longer to float at home, abroad, and always, as
an emblem of our united power, common
freedom, and unchallenged security ? Can it
be that it is to go down in darkness, if not in
blood, before we nave completed a single cen
tury of our independent national existence 7
A agree wun you, mat maaness nos ruieu mo
hour in pushing forward a line of aggressions
upon the South, but I will not despair of re
turning reason, and of a returning sense of
constitutional right and duty."
A Novel Case at Law. Mr. Church, of
Montville, Connecticut, owned a hen. 'Ihe
hen took a notion to set. Mr. Church encour
aged her in it to the extent of giving her six
teen eggs to commence on. With commenda
ble industry the hen went to work, "setting."
For one week she devoted herself to it without
interruption. At the end of the week, Mr.
Tinker s turkey came along that way, and
crowding the hen off her nest, took the busi
ness of incubation under her own wings. Be
ing more "on her muscle" than the Tien, she
maintained her position until a brood of chick
ens stepped out of the shell and peeped. Tbe
turkey then took the chickens in tow, and re
turned to her own and Mr. Tinker's residence.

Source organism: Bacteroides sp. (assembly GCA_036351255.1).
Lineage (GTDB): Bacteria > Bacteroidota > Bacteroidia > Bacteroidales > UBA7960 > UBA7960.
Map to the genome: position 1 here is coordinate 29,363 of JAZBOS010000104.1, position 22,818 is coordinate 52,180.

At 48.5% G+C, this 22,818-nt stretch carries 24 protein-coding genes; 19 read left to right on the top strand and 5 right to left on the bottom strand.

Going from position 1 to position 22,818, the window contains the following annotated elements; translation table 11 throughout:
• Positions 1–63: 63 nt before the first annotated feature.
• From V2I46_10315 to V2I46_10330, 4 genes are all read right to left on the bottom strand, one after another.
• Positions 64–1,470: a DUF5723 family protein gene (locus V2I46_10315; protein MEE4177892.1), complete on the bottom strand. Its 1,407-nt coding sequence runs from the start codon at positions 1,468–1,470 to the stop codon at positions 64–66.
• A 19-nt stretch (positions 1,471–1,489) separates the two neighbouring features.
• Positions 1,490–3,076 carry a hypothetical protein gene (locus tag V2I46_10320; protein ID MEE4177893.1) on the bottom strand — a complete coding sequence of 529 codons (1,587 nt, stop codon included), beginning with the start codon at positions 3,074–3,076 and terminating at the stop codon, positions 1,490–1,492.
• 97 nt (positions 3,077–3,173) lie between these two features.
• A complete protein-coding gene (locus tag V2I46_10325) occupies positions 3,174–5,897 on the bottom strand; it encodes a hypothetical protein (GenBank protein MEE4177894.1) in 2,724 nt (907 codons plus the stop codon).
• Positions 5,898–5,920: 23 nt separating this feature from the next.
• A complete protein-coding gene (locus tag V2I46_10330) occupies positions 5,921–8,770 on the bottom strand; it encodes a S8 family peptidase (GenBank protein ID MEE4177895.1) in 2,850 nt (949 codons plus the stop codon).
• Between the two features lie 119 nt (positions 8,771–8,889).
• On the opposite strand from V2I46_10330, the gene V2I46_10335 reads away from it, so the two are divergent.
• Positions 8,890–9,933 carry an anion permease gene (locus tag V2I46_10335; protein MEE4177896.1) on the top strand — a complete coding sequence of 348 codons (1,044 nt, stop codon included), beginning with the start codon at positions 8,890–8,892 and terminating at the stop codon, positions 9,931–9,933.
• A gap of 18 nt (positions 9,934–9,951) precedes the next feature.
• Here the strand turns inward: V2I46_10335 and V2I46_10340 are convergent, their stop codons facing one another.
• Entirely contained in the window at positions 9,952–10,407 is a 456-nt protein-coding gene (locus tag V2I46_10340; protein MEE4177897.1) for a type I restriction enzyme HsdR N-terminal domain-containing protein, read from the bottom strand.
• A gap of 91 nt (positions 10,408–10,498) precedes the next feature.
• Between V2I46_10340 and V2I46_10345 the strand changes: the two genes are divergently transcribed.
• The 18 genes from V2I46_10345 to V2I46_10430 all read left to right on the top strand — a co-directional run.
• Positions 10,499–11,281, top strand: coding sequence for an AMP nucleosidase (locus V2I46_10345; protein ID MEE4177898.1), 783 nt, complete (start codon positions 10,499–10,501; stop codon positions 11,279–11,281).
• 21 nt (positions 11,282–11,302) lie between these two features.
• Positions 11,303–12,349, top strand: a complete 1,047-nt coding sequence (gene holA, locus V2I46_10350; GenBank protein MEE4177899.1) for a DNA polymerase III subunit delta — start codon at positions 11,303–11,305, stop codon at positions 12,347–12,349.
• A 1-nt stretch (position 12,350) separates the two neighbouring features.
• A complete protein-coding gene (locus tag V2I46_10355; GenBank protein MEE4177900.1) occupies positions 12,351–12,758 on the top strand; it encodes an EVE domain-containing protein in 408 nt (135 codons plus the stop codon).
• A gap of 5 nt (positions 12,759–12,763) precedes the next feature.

Mr. Church brought an action of trover for the
chickens, claiming them on the ground that
his hen laid the eggs and did the Best part of
tbe setting. iho case was tried on oaiuruay,
and judgment was given for plaintiff to recover
eight cents a piece for the chickens.
In Madison, Wisconsin, on Thursday eve
ning of last week, a couple of young folks called
on Esquire F., and, alter considerable hesita
tion, requested to be united in the " holy bond
of matrimony," which request the Esquire at
once proceeded to comply with. The bride,
from the lateness of her call, thought some ex
planation necessary, and so very innocently re
" Ue came from Columbia county to attend
the flnr, but finding the taverns all full, and no
place for Atex.to sleep, we concluded to get
married, so he could sleep with me."
Such a wife is worth having.
In the hearing of a case for assault and bat
tery, a counsel, while cross examining one of
the witnesses, asked him what they had Ht the
first place they stopped at? " Four glasses of
ole." "Next?" "Two glasses of whisky."
"Next?" "One glass of brandy." "Next?"
"A fight I"
NEW AND SECOND-HAND FURNITURE AND
JVo 485 Tenth street, between D and E, Washing
. ton, I). C.
THE undersigned keeps on hand everything in
the House-Furnishing line. Furniture re
paired and varnished at short notice, and on rea
sonable terms. Second-band Furniture bought,
sold, or exchanged,
nov 26 R. B. REEVES, Agent.
Fine Family Groceries, Teas, &c.
Hay's, Welch', and Bond's Family Flour.
New Virginia and PenUsylvanla Buckwheat.
Fresh Corn Meal.
Choice Ooshen Butter.
Prime Leaf Lard. .
Choice Green and Black Teas.
New Sugar-cured Family Hams.
Just received and for sale low by
BROWNING & KEATING,
353 Penn. avenue, near Sixth street.
Prospectus of tbe National Republican.
Believing-that the time baa arrived when the
great Republican party of the United States ought
to be fairly represented in the daily press of tbe
National Metropolis, we have embarked In the
enterprise of supplying the citizens of the District
of Columbia-with a dally publication, under the
title of the " National Rkfuslioar."